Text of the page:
- Danone Manifesto Ventures, a corporate venture capital unit of Danone, is now a shareholder of Yooji, a French baby food startup, the company said in a statement. The amount of the investment was not disclosed.
- Yooji offers frozen portion-sized organic products, made without salt or additives. Yooji’s baby food will continue to operate independently, but with Danone’s financial and operational support, and access to their teams worldwide.
- This is the fourth investment Danone Manifesto Ventures has made since it’s launch in 2016. Its purpose is to support and develop new companies with high growth potential that also encourage healthier eating and drinking practices.
Organic baby food is in demand, and shows no signs of waning anytime soon. In the U.S., spending on organic baby food is projected to hit $783.9 million in 2017 — up from $613 million in 2013. Danone Manifesto Ventures has taken notice, which is reflected in its recent investment in Yooji, a French organic baby food startup. Danone is no stranger to bulking-up its presence in the organic space. Earlier this year, it purchased U.S. food maker WhiteWave for $12.5 billion, expanding its offerings in the natural and organic sector.
Danone is entering a crowded field of organic baby food manufacturers. Players include Gerber, Ella's Kitchen, Sprout, Happy Baby, Earth's Best and Campbell's Plum Organics, all jockeying for limited shelf space.
Less than a month ago, John Foraker, founder of Annie’s Homegrown, announced he would be stepping in as the CEO of a California-based organic baby foods startup Once Upon a Farm. Actress Jennifer Garner also will lend some star power to the brand, serving as a chief brand ambassador. Both Foraker and Garner are coming in as co-founders and investors. The fact that an organic baby food company warranted involvement from a well-regarded food industry expert and an A-list celebrity is another endorsement of the strength of this trend and the need to gain an advantage to stand out.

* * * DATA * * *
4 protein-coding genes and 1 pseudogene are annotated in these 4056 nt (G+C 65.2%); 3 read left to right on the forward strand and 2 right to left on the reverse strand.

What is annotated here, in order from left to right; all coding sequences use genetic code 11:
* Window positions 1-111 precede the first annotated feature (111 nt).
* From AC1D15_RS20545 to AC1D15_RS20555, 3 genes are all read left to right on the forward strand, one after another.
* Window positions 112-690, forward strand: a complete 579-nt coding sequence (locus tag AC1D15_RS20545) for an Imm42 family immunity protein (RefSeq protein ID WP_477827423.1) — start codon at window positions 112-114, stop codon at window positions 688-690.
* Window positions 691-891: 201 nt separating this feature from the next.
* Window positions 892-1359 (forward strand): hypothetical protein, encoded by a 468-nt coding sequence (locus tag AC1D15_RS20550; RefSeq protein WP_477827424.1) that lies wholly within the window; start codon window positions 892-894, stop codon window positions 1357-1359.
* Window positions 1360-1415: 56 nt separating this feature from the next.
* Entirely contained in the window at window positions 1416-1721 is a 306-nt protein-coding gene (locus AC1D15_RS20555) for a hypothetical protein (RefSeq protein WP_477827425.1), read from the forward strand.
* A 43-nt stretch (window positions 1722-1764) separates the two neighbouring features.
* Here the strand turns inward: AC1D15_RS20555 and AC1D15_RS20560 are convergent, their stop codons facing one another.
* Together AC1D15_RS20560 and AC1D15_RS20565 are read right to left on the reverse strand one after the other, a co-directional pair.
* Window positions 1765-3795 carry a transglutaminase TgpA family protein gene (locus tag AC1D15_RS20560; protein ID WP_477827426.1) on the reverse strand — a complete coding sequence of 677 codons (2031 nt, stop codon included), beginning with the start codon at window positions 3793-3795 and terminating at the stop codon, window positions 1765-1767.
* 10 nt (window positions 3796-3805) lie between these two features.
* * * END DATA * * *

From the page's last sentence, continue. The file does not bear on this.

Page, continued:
For Yooji, having Danone's financial backing and market expertise will be invaluable as it seeks to carve its own niche in the marketplace.
Parents also have proven they are willing to spend more so their kids can eat organic. In fact, they’re more likely to buy organic products for their kids than for themselves, according to a nutrition survey from BabyCenter Brand Labs Insight. In addition, the study found that 43% of respondents would pay more for organic baby food.
Millennial parents, which will comprise 80% of the demographic during the next 15 years, are forecast to keep the organic product market growing. These moms and dads are far more interested in organic food than previous generations, both for themselves and their children. Part of this could be greater availability of organic foods today, and an increased focus on ‘clean eating.’ Millennial parents also are more focused on creating meals for their families that are convenient, but healthy.